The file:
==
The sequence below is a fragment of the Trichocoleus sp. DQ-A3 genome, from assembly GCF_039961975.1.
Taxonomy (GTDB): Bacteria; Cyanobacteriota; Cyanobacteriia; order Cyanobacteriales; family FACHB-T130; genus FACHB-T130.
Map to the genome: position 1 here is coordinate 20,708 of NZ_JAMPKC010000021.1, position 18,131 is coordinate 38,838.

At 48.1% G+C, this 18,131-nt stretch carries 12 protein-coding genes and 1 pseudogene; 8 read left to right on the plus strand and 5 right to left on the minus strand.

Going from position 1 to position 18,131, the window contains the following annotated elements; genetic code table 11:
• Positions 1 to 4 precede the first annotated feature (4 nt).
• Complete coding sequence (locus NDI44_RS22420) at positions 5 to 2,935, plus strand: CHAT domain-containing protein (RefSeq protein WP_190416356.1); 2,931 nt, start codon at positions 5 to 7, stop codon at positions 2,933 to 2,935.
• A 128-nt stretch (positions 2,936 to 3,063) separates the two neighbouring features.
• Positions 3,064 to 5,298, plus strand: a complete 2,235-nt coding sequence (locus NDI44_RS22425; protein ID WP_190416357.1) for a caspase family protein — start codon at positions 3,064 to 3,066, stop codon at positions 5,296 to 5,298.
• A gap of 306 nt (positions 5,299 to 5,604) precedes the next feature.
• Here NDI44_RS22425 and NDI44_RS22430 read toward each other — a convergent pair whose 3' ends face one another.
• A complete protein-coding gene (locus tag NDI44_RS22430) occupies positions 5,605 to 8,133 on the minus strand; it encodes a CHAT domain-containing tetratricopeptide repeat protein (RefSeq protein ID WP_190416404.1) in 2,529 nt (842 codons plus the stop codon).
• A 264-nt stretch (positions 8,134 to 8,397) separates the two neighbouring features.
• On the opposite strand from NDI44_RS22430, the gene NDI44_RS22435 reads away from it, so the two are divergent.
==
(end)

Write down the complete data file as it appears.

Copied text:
The sequence below is a fragment of the Trichocoleus sp. DQ-A3 genome, from assembly GCF_039961975.1.
Taxonomy (GTDB): Bacteria; Cyanobacteriota; Cyanobacteriia; order Cyanobacteriales; family FACHB-T130; genus FACHB-T130.
Map to the genome: position 1 here is coordinate 20,708 of NZ_JAMPKC010000021.1, position 18,131 is coordinate 38,838.

At 48.1% G+C, this 18,131-nt stretch carries 12 protein-coding genes and 1 pseudogene; 8 read left to right on the plus strand and 5 right to left on the minus strand.

Going from position 1 to position 18,131, the window contains the following annotated elements; genetic code table 11:
• Positions 1 to 4 precede the first annotated feature (4 nt).
• Complete coding sequence (locus NDI44_RS22420) at positions 5 to 2,935, plus strand: CHAT domain-containing protein (RefSeq protein WP_190416356.1); 2,931 nt, start codon at positions 5 to 7, stop codon at positions 2,933 to 2,935.
• A 128-nt stretch (positions 2,936 to 3,063) separates the two neighbouring features.
• Positions 3,064 to 5,298, plus strand: a complete 2,235-nt coding sequence (locus NDI44_RS22425; protein ID WP_190416357.1) for a caspase family protein — start codon at positions 3,064 to 3,066, stop codon at positions 5,296 to 5,298.
• A gap of 306 nt (positions 5,299 to 5,604) precedes the next feature.
• Here NDI44_RS22425 and NDI44_RS22430 read toward each other — a convergent pair whose 3' ends face one another.
• A complete protein-coding gene (locus tag NDI44_RS22430) occupies positions 5,605 to 8,133 on the minus strand; it encodes a CHAT domain-containing tetratricopeptide repeat protein (RefSeq protein ID WP_190416404.1) in 2,529 nt (842 codons plus the stop codon).
• A 264-nt stretch (positions 8,134 to 8,397) separates the two neighbouring features.
• On the opposite strand from NDI44_RS22430, the gene NDI44_RS22435 reads away from it, so the two are divergent.